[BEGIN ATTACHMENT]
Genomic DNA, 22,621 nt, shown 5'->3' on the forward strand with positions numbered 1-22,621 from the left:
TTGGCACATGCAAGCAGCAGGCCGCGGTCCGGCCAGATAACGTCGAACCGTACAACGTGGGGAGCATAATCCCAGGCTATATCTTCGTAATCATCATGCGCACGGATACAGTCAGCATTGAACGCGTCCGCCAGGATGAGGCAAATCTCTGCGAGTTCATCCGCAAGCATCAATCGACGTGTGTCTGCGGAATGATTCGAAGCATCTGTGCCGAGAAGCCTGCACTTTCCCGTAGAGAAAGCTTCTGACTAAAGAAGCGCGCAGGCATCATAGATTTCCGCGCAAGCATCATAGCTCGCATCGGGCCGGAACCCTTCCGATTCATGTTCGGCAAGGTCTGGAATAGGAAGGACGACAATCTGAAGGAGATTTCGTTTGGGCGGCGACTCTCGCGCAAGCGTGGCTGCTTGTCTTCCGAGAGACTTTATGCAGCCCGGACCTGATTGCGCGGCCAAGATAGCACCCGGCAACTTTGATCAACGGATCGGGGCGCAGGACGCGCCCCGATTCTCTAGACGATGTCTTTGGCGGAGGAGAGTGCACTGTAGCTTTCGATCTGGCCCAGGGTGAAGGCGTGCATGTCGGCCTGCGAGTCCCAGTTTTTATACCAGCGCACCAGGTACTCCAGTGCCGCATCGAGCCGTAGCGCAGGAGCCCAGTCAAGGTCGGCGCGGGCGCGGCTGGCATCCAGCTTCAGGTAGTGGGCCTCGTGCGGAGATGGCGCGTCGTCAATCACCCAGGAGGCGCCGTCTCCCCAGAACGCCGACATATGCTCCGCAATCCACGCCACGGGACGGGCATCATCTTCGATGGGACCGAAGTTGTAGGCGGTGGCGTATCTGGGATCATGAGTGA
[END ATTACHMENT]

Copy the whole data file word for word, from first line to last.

Genomic DNA, 22,621 nt, shown 5'->3' on the forward strand with positions numbered 1-22,621 from the left:
TTGGCACATGCAAGCAGCAGGCCGCGGTCCGGCCAGATAACGTCGAACCGTACAACGTGGGGAGCATAATCCCAGGCTATATCTTCGTAATCATCATGCGCACGGATACAGTCAGCATTGAACGCGTCCGCCAGGATGAGGCAAATCTCTGCGAGTTCATCCGCAAGCATCAATCGACGTGTGTCTGCGGAATGATTCGAAGCATCTGTGCCGAGAAGCCTGCACTTTCCCGTAGAGAAAGCTTCTGACTAAAGAAGCGCGCAGGCATCATAGATTTCCGCGCAAGCATCATAGCTCGCATCGGGCCGGAACCCTTCCGATTCATGTTCGGCAAGGTCTGGAATAGGAAGGACGACAATCTGAAGGAGATTTCGTTTGGGCGGCGACTCTCGCGCAAGCGTGGCTGCTTGTCTTCCGAGAGACTTTATGCAGCCCGGACCTGATTGCGCGGCCAAGATAGCACCCGGCAACTTTGATCAACGGATCGGGGCGCAGGACGCGCCCCGATTCTCTAGACGATGTCTTTGGCGGAGGAGAGTGCACTGTAGCTTTCGATCTGGCCCAGGGTGAAGGCGTGCATGTCGGCCTGCGAGTCCCAGTTTTTATACCAGCGCACCAGGTACTCCAGTGCCGCATCGAGCCGTAGCGCAGGAGCCCAGTCAAGGTCGGCGCGGGCGCGGCTGGCATCCAGCTTCAGGTAGTGGGCCTCGTGCGGAGATGGCGCGTCGTCAATCACCCAGGAGGCGCCGTCTCCCCAGAACGCCGACATATGCTCCGCAATCCACGCCACGGGACGGGCATCATCTTCGATGGGACCGAAGTTGTAGGCGGTGGCGTATCTGGGATCATGAGTGA